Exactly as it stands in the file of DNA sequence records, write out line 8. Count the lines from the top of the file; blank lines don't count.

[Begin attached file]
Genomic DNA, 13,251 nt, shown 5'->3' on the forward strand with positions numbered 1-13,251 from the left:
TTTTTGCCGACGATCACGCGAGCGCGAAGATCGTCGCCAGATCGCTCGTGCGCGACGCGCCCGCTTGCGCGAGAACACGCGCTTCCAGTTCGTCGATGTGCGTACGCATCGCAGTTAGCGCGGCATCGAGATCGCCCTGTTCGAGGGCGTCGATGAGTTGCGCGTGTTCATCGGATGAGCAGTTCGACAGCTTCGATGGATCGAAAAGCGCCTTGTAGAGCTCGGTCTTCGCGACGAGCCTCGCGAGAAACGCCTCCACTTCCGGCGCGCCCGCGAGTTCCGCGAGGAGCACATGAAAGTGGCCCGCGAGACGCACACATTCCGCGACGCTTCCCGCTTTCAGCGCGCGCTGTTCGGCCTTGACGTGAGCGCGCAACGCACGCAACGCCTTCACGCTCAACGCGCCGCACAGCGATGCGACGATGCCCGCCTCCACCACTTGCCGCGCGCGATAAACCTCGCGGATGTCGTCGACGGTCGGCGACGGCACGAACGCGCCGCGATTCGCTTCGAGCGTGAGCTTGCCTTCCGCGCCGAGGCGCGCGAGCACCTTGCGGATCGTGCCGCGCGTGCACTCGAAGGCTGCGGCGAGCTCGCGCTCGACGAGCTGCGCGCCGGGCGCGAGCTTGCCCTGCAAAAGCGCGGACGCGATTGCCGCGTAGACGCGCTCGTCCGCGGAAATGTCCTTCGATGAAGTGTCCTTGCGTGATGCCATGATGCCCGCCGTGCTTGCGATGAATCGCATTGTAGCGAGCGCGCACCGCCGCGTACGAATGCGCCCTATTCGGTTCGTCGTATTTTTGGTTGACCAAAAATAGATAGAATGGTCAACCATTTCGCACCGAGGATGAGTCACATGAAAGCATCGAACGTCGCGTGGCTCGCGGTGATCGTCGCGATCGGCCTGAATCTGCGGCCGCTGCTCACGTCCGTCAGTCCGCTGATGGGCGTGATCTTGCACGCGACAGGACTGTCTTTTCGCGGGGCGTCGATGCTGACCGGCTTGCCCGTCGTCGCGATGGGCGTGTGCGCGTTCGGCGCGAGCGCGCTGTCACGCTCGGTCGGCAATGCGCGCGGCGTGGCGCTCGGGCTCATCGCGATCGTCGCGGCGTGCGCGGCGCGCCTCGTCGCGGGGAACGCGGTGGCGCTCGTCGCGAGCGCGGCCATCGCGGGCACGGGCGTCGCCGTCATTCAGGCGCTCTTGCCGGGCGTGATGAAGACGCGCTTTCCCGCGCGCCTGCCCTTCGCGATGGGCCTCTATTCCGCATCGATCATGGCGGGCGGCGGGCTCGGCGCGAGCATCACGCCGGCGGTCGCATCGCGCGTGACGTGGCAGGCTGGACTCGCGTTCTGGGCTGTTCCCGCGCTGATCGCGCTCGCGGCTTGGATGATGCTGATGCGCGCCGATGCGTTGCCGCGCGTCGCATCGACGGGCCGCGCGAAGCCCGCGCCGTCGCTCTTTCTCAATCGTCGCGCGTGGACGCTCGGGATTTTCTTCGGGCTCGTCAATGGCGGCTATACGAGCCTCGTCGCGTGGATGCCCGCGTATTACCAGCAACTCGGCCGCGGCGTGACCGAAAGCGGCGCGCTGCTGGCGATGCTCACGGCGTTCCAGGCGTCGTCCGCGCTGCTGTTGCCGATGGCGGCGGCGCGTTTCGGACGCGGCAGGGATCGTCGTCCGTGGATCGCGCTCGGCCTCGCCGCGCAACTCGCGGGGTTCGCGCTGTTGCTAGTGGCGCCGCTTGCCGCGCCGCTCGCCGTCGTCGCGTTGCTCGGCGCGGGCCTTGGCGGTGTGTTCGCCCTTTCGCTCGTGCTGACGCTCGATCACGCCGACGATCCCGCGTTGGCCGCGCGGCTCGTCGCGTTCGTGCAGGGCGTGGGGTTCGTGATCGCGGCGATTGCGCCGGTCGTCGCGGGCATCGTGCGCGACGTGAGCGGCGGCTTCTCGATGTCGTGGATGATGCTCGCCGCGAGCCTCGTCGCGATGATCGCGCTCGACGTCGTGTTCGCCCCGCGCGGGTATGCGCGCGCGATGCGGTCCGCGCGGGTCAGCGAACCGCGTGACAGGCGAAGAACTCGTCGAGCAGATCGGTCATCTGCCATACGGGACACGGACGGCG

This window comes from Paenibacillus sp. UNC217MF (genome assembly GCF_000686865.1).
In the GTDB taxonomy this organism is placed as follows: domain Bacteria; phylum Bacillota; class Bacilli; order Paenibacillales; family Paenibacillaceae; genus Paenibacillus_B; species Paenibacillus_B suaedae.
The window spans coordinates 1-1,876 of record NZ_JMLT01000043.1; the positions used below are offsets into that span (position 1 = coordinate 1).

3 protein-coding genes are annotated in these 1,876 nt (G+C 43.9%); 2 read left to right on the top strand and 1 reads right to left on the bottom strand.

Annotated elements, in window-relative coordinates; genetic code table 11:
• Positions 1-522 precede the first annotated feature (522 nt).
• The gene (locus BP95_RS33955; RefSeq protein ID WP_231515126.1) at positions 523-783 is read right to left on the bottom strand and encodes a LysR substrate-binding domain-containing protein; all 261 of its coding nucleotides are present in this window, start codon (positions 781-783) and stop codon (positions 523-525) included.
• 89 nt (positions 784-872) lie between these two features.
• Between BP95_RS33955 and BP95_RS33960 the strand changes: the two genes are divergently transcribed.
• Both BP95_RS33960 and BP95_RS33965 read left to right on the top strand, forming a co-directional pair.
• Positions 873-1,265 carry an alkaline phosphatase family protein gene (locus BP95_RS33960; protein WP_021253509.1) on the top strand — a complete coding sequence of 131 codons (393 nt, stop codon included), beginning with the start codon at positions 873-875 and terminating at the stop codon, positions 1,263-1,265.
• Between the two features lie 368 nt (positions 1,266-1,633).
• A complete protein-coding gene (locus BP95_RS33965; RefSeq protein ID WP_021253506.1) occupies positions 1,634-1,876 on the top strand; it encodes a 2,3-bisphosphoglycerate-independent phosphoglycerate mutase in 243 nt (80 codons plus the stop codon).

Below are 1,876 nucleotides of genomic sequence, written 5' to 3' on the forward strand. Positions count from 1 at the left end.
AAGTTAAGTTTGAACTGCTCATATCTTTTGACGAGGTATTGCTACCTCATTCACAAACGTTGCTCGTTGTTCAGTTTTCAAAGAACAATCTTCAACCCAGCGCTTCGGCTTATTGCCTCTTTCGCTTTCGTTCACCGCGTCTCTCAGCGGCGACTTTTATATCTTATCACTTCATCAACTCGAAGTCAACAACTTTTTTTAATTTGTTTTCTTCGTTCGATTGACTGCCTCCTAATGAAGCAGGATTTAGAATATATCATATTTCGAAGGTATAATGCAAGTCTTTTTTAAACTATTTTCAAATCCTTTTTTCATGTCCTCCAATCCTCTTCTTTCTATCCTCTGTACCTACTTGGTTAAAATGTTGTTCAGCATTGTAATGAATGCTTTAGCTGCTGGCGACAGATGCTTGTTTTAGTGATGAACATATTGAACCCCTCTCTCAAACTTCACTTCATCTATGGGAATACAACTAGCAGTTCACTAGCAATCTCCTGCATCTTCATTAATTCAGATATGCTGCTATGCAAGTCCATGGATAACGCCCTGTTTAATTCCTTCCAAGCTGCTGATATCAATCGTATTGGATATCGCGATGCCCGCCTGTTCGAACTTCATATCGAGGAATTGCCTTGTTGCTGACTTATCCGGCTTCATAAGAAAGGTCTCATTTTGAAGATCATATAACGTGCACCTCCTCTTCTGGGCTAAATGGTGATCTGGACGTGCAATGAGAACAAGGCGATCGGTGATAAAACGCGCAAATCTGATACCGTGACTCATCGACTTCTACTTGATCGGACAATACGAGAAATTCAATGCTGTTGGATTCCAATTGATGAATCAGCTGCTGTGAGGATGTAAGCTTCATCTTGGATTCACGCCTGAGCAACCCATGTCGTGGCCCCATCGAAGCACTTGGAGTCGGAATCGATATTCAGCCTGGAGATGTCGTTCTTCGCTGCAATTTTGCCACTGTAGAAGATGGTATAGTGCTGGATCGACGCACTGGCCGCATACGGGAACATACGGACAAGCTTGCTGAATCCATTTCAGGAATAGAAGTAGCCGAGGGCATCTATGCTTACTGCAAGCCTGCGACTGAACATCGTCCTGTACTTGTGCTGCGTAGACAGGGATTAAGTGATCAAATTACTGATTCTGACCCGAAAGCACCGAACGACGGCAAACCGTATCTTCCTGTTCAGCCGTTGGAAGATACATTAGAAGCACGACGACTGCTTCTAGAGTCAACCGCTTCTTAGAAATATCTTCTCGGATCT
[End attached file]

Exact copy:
• Positions 1-522 precede the first annotated feature (522 nt).